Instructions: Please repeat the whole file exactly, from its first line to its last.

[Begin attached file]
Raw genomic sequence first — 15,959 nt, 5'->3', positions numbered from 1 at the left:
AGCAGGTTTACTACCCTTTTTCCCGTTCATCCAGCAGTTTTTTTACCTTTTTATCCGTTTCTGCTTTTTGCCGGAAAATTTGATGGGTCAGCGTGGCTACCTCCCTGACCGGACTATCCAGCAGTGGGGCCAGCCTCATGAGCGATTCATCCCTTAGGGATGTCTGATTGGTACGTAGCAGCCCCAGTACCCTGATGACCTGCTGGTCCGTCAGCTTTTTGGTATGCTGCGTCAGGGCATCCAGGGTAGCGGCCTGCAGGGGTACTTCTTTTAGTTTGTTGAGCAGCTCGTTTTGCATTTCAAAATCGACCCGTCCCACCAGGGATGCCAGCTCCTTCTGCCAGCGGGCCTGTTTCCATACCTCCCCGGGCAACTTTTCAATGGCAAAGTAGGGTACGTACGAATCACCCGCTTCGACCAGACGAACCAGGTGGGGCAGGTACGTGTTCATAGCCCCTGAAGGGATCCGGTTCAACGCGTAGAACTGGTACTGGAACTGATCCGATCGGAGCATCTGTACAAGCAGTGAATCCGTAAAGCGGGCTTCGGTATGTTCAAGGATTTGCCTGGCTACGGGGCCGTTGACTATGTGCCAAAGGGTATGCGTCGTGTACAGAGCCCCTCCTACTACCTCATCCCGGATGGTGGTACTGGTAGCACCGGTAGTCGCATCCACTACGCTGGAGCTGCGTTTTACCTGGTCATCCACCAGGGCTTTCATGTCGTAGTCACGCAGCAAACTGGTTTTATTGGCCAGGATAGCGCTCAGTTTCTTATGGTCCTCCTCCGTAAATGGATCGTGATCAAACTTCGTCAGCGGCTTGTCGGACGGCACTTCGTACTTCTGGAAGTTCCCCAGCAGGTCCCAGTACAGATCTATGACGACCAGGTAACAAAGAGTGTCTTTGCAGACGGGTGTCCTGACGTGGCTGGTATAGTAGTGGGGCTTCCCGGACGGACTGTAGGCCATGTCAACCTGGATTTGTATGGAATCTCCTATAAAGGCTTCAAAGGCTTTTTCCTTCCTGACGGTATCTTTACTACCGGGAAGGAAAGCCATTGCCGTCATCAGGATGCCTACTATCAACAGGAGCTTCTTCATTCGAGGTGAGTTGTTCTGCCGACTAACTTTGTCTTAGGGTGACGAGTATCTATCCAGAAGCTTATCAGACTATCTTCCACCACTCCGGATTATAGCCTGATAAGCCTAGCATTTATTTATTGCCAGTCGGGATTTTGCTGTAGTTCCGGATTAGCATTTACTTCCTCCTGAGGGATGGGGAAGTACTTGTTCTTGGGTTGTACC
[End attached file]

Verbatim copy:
Raw genomic sequence first — 15,959 nt, 5'->3', positions numbered from 1 at the left:
AGCAGGTTTACTACCCTTTTTCCCGTTCATCCAGCAGTTTTTTTACCTTTTTATCCGTTTCTGCTTTTTGCCGGAAAATTTGATGGGTCAGCGTGGCTACCTCCCTGACCGGACTATCCAGCAGTGGGGCCAGCCTCATGAGCGATTCATCCCTTAGGGATGTCTGATTGGTACGTAGCAGCCCCAGTACCCTGATGACCTGCTGGTCCGTCAGCTTTTTGGTATGCTGCGTCAGGGCATCCAGGGTAGCGGCCTGCAGGGGTACTTCTTTTAGTTTGTTGAGCAGCTCGTTTTGCATTTCAAAATCGACCCGTCCCACCAGGGATGCCAGCTCCTTCTGCCAGCGGGCCTGTTTCCATACCTCCCCGGGCAACTTTTCAATGGCAAAGTAGGGTACGTACGAATCACCCGCTTCGACCAGACGAACCAGGTGGGGCAGGTACGTGTTCATAGCCCCTGAAGGGATCCGGTTCAACGCGTAGAACTGGTACTGGAACTGATCCGATCGGAGCATCTGTACAAGCAGTGAATCCGTAAAGCGGGCTTCGGTATGTTCAAGGATTTGCCTGGCTACGGGGCCGTTGACTATGTGCCAAAGGGTATGCGTCGTGTACAGAGCCCCTCCTACTACCTCATCCCGGATGGTGGTACTGGTAGCACCGGTAGTCGCATCCACTACGCTGGAGCTGCGTTTTACCTGGTCATCCACCAGGGCTTTCATGTCGTAGTCACGCAGCAAACTGGTTTTATTGGCCAGGATAGCGCTCAGTTTCTTATGGTCCTCCTCCGTAAATGGATCGTGATCAAACTTCGTCAGCGGCTTGTCGGACGGCACTTCGTACTTCTGGAAGTTCCCCAGCAGGTCCCAGTACAGATCTATGACGACCAGGTAACAAAGAGTGTCTTTGCAGACGGGTGTCCTGACGTGGCTGGTATAGTAGTGGGGCTTCCCGGACGGACTGTAGGCCATGTCAACCTGGATTTGTATGGAATCTCCTATAAAGGCTTCAAAGGCTTTTTCCTTCCTGACGGTATCTTTACTACCGGGAAGGAAAGCCATTGCCGTCATCAGGATGCCTACTATCAACAGGAGCTTCTTCATTCGAGGTGAGTTGTTCTGCCGACTAACTTTGTCTTAGGGTGACGAGTATCTATCCAGAAGCTTATCAGACTATCTTCCACCACTCCGGATTATAGCCTGATAAGCCTAGCATTTATTTATTGCCAGTCGGGATTTTGCTGTAGTTCCGGATTAGCATTTACTTCCTCCTGAGGGATGGGGAAGTACTTGTTCTTGGGTTGTACC